Initial Coin offerings (ICO’s), or crowdfunding is the cryptocurrency equivalent of buying shares at the launch phase of a new business venture or technology project. In place of investors getting share certificates, they will receive tokens in the new venture, which can increase in value based on the success of the project.
The first ICO was held by Karmacoin in 2014 and has grown so much in popularity that that there are currently about 20 active ICO’s per month. Ethereum, with more than 50% of the market share, is the leading blockchain ICO platform.
Over the past two years, more than $440 million has been raised via ICO’s, with some projects raising up to $153 million in less than a few hours.
The Value of ICO’s
ICO’s are an effective way for technology startups to raise the capital they need and as they are open to the general public, people across the globe can invest in a startup they believe in without the normal restrictions and legalities placed them.
The tokens are generally available at a low cost, so investors can easily and affordably help fund the venture and then reap the benefits as the project grows.
Investors also have the opportunity to have a say in where the future technology developments take place, as with many various projects happening at the same time they can select which one they wish to invest in.
The Risks of ICO’s
As ICO’s and cryptocoins are unregulated, the risk of scams, fraud, and hacking is ever present. More than 10% of the ICO’s launched last year were scams with no substantial projects behind them, resulting in the participants losing their investments.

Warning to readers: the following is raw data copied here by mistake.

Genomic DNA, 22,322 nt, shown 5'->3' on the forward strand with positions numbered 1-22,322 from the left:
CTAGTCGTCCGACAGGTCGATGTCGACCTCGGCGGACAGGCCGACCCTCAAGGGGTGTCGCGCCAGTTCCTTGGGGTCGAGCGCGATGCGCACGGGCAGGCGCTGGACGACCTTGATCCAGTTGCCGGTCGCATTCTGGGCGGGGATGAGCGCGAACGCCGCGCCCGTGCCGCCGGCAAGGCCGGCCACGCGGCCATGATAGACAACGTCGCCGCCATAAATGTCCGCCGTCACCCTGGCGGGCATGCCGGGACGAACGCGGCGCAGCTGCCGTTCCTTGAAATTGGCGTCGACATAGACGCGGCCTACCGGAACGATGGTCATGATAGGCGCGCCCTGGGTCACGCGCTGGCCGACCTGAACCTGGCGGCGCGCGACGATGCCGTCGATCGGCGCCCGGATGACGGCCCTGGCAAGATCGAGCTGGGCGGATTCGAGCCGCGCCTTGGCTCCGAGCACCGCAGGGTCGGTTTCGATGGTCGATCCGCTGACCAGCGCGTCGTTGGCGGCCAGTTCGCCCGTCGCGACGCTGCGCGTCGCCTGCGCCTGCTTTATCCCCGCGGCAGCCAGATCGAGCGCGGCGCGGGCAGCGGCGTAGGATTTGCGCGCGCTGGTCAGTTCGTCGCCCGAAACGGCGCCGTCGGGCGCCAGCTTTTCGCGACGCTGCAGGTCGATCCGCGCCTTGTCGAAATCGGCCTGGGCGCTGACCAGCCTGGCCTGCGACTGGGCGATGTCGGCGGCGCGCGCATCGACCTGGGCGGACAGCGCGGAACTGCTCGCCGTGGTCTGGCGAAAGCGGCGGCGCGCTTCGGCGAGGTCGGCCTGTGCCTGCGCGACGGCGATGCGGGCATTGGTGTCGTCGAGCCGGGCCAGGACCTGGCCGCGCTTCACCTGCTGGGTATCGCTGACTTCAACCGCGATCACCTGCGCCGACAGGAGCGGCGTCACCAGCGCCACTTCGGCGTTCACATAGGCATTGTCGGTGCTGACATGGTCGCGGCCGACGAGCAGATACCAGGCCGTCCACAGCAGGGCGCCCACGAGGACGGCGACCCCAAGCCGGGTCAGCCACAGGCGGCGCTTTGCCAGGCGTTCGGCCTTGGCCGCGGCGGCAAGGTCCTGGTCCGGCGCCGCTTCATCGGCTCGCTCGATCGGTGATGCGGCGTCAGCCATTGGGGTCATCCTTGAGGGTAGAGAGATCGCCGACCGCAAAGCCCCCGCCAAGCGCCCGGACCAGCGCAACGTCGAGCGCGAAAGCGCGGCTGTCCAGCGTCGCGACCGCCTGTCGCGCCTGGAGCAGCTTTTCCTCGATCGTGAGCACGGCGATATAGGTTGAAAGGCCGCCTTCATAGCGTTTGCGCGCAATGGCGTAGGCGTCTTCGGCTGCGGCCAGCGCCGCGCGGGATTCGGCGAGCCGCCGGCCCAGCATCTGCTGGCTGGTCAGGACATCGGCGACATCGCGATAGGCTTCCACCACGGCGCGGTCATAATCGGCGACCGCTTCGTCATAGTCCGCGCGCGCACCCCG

One of the key risks to the organisations launching ICO’s is hacking. Engima, a de-centralised platform, planned on launching an ICO in September 2017 and days before the launch the e-mail address of the CEO was hacked and the the 9000 users of the Engima community were sent fraudulent e-mails.
The message which spoofed the companies website and looked legitimate, contained the details of a private crypto-wallet and asked the users to send money.
The hacker earner almost 1500 cryptocoins before being shut down, equivalent to $494,170.68.
In July 2017, Coindash lost $ 7 million with a similar hacking attempt and Veritaseum, $8,4 million in the same month.
As the projects being funded by ICO’s are not subject to audits and legislation, there is also a risk of the price of the tokens being to high, reducing the chances of the investor making a decent return on their investment.
The Future of ICO’s
Estonia, one of the most technologically advanced countries in the world is looking at launching cryptocoins called Estcoins and selling via an ICO to generate revenue.
The money raised would be to fund various technology projects throughout the country and in the future the cryptocoins would be used as a currency inside Estonia as well as globally, thus adding value to the investors.
Estonia plans to launch a white paper outlining the proposal in the near future.
Regulation of ICO’s is expected to happen very soon which will legalize the environment and reduce the risk of the scams and unmonitored investments which should result in ICO’s becoming even more popular and mainstream.
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